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Les Enfants Terribles (1950)

Les enfants terribles (original title)
Not Rated | | Drama | 28 July 1952 (USA)
In a snowball fight between schoolboys the handsome Dargelos hits the chest of Paul, who drops unconscious to the ground. Paul has a deep affection for Dargelos, and later denies that there... See full summary »

Writers:

(novel), (adaptation)
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Nominated for 1 BAFTA Film Award. Another 1 nomination. See more awards »
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Cast

Credited cast:
...
Elisabeth
Edouard Dermithe ...
Paul
Renée Cosima ...
Dargelos / Agathe
Jacques Bernard ...
Gerard
Melvyn Martin ...
Michael
Maria Cyliakus ...
The Mother
Jean-Marie Robain ...
Headmaster
Maurice Revel ...
Doctor
Rachel Devirys
Adeline Aucoc ...
Mariette
Emile Mathys ...
Vice Principal
Roger Gaillard ...
Gerard's Uncle
...
Narrator (voice)
Rest of cast listed alphabetically:
Annabel Buffet
Karin Lannby ...
The Mother
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Storyline

In a snowball fight between schoolboys the handsome Dargelos hits the chest of Paul, who drops unconscious to the ground. Paul has a deep affection for Dargelos, and later denies that there was a stone in the snowball that hit him. Back home Paul's sister Elisabeth takes care of him. The teenage siblings live together in one room, where they have developed several private games. Paul's schoolmate Gérard is secretly enamored of Elisabeth, and often stays with them. When Elisabeth introduces her new friend Agathe to Paul, he recognizes that she resembles Dargelos strongly, and immediately falls in love with her. Elisabeth marries a rich young American Jew, Michael, but he dies in a car accident the day after the wedding. Elisabeth inherits his big apartment with 18 rooms and a gallery, and the four friends move into it. Paul sleeps in the gallery, where he builds a replica of the siblings' old room. Both Paul and Agathe are secretly enamored of the other. When each of them reveals this ... Written by Maths Jesperson {maths.jesperson1@comhem.se}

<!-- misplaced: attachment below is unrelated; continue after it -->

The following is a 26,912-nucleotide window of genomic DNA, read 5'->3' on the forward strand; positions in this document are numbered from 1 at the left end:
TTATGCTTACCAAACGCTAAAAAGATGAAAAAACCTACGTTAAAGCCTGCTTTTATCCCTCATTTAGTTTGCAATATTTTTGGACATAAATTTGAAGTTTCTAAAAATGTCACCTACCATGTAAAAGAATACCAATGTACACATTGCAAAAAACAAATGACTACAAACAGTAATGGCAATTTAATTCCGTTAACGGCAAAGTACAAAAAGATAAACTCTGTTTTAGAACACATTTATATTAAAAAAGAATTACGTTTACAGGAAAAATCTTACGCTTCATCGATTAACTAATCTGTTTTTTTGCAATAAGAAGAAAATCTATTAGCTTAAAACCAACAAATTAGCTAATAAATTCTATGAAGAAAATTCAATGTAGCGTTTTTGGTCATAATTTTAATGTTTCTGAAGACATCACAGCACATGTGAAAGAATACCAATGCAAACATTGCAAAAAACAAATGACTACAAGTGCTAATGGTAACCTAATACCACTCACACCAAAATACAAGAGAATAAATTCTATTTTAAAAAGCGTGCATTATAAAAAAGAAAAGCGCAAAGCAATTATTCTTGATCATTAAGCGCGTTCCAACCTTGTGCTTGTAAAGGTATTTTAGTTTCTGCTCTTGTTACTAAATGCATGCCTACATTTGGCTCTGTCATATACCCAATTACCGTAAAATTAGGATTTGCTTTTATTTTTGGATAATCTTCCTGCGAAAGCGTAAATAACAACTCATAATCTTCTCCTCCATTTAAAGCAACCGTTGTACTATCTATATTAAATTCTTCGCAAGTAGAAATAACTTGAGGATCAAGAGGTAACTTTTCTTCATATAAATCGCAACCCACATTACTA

Plot Summary | Add Synopsis

Taglines:

a love story by Jean Cocteau

Genres:

Drama

Certificate:

Not Rated | See all certifications »

Parents Guide:

 »
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Details

Country:

Language:

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Release Date:

28 July 1952 (USA)  »

Also Known As:

Les Enfants Terribles  »

Filming Locations:

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Company Credits

Production Co:

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Technical Specs

Runtime:

Sound Mix:

Aspect Ratio:

1.37 : 1
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Did You Know?

Trivia

Jean Cocteau was allowed a day of shooting, when Jean-Pierre Melville wasn't feeling up to the mark. Cocteau was to follow Melville's instructions exactly or do nothing at all. Eight shots in all, which were supposed to be of a summer's day but were done in midwinter in the rain. See more »

Goofs

The amount of blood on Paul's face changes between when he is in the shop and when he is in the taxi. See more »

Quotes

Narrator: A great mystery was made clear: Elisabeth hadn't married him for his money nor his elegance or charm. She married him for his death.